Title: Tourism to religious sites, case studies from Hungary and England: exploring paradoxical views on tourism, commodification and cost-benefits

Authors: Peter Wiltshier; Alan Clarke

Addresses: School of Culture & Lifestyle University of Derby, Buxton, Derbyshire, SK17 6RY, United Kingdom ' Gazdaságtudományi Kar | Faculty of Economics, Turizmus Tanszék | Tourism Department, University of Pannonia, Pannon Egyetem | University of Pannonia, Egyetem u. 10, 8200 Veszprém, Hungary

Abstract: The application of systems theory to tourism development has a pedigree that has largely been derived from econometrics and macro-economic theory (Baggio et al., 2010; Franch et al., 2010; Choi and Sirakaya, 2006; Schianetz and Kavanagh, 2007, 2008; Dwyer et al., 2010). This paper identifies opportunities and some barriers to developing sites of religious worship for tourism to maximise income and engage appropriate resources allocation strategies. The authors have investigated tourism development that is sympathetic to sacred purposes at these sites over several years. Religious sites are now acknowledging that homogeneous supply responses may no longer be appropriate. Each special site demands a heterogeneous response of site guardians to changeable demand and careful evaluation of how to maximise income generated from very limited resources. This necessitates improved skills in guardians to build appropriate point of sale products and services that fit with consumption expectations and are congruent with sacred purpose.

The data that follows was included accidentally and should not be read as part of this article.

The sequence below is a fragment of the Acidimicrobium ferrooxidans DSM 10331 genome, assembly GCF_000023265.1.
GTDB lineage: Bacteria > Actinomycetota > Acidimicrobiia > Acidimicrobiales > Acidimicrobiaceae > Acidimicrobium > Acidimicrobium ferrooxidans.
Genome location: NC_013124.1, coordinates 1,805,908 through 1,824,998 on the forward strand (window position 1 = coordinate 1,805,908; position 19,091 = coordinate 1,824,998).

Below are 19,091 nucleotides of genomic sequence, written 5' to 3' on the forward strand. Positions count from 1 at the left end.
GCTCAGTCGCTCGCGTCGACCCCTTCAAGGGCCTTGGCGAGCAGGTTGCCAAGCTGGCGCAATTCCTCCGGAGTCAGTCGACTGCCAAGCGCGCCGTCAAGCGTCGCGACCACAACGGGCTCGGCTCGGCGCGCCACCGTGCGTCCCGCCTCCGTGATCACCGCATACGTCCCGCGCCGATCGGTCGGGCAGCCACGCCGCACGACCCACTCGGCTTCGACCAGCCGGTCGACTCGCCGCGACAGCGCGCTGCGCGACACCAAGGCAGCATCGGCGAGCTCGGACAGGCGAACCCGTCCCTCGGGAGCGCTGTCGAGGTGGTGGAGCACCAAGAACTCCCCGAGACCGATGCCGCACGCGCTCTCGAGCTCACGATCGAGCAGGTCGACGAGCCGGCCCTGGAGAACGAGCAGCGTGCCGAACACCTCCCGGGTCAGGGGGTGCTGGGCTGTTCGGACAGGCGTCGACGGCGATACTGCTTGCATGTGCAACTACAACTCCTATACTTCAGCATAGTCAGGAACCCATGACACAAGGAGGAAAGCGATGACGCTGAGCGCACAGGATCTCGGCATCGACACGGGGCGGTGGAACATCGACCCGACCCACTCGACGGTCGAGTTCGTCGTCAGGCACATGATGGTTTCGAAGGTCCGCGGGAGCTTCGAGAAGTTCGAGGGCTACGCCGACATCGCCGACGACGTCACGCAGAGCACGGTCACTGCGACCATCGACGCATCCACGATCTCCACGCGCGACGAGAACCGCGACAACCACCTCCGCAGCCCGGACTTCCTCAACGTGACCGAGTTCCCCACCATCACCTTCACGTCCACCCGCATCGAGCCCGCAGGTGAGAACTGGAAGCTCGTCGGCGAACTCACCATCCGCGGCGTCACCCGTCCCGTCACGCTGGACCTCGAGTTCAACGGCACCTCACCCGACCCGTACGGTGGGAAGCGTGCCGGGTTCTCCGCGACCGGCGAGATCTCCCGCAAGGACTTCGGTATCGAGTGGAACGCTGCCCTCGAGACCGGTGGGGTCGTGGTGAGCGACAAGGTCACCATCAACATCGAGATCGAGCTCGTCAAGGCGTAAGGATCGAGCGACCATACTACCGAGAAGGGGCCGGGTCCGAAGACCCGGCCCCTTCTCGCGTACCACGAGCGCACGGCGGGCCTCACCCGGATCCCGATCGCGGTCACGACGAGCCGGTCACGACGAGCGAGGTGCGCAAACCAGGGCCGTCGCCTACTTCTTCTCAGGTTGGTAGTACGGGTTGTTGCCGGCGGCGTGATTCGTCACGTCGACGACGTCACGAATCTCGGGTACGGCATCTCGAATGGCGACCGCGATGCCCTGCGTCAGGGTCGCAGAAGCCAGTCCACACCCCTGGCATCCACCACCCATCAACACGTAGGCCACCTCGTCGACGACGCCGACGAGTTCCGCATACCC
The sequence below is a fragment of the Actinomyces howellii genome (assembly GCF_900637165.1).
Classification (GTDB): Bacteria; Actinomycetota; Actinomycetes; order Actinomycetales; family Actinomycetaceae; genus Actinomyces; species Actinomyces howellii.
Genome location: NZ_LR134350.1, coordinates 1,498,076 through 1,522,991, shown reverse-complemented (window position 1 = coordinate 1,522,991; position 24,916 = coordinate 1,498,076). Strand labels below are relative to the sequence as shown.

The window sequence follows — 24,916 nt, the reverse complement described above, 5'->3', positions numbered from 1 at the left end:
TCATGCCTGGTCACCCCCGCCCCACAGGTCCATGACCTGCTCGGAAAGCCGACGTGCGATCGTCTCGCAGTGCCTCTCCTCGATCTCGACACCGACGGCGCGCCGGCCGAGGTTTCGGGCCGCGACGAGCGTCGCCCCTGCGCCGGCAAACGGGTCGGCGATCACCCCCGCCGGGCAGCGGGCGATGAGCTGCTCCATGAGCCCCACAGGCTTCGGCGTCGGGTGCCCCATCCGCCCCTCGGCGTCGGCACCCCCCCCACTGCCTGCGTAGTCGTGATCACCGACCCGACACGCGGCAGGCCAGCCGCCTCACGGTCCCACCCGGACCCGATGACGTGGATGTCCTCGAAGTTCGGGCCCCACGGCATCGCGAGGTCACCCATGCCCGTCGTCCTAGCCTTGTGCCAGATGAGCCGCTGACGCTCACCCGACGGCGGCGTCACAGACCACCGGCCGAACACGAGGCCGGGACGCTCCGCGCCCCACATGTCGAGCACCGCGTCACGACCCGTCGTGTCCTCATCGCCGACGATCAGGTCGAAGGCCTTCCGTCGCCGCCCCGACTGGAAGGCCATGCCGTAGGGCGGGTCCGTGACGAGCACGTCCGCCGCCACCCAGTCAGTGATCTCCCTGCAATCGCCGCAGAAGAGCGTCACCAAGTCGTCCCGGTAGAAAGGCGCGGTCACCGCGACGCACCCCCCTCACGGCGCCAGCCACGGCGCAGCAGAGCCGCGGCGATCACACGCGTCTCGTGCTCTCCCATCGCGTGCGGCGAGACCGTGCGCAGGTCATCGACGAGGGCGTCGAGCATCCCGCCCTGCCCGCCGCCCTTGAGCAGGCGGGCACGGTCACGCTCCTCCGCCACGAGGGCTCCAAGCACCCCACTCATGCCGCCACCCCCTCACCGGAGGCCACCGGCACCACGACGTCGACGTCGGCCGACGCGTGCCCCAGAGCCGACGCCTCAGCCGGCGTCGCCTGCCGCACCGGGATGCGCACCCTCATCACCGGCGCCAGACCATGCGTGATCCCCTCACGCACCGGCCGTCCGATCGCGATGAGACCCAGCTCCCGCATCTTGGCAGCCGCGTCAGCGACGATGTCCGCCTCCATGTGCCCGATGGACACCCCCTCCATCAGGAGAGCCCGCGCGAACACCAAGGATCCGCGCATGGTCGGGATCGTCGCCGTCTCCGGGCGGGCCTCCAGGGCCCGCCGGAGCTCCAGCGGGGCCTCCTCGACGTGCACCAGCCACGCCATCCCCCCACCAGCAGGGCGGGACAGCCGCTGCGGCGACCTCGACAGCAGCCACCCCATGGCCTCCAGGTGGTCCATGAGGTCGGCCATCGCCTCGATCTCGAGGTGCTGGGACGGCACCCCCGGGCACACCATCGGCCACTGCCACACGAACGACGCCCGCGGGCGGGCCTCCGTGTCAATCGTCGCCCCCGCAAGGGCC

Keywords: religious tourism; visitation; religious sites; sacred sites; secular; buildings; cost-benefit analysis; commodification; commercialisation; products; services; economic impact; systems theory; resource allocation; Hungary; England; tourism development; income generation.

DOI: 10.1504/IJTP.2012.049000

International Journal of Tourism Policy, 2012 Vol.4 No.2, pp.132 - 145

Published online: 14 Nov 2014 *

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